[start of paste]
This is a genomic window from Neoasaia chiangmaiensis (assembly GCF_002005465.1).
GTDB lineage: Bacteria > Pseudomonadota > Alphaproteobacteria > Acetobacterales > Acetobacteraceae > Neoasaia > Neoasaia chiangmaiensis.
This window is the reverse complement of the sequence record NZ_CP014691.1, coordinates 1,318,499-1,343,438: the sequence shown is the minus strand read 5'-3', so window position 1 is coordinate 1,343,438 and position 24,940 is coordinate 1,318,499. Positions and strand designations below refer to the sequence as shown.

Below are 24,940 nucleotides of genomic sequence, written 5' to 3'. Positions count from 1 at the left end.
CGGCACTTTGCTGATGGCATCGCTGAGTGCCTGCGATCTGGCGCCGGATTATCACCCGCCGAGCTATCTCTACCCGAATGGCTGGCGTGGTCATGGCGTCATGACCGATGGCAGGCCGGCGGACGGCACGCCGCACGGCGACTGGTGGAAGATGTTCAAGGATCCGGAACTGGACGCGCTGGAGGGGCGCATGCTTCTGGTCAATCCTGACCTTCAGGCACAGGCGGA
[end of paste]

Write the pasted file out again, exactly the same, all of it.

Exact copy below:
This is a genomic window from Neoasaia chiangmaiensis (assembly GCF_002005465.1).
GTDB lineage: Bacteria > Pseudomonadota > Alphaproteobacteria > Acetobacterales > Acetobacteraceae > Neoasaia > Neoasaia chiangmaiensis.
This window is the reverse complement of the sequence record NZ_CP014691.1, coordinates 1,318,499-1,343,438: the sequence shown is the minus strand read 5'-3', so window position 1 is coordinate 1,343,438 and position 24,940 is coordinate 1,318,499. Positions and strand designations below refer to the sequence as shown.

Below are 24,940 nucleotides of genomic sequence, written 5' to 3'. Positions count from 1 at the left end.
CGGCACTTTGCTGATGGCATCGCTGAGTGCCTGCGATCTGGCGCCGGATTATCACCCGCCGAGCTATCTCTACCCGAATGGCTGGCGTGGTCATGGCGTCATGACCGATGGCAGGCCGGCGGACGGCACGCCGCACGGCGACTGGTGGAAGATGTTCAAGGATCCGGAACTGGACGCGCTGGAGGGGCGCATGCTTCTGGTCAATCCTGACCTTCAGGCACAGGCGGA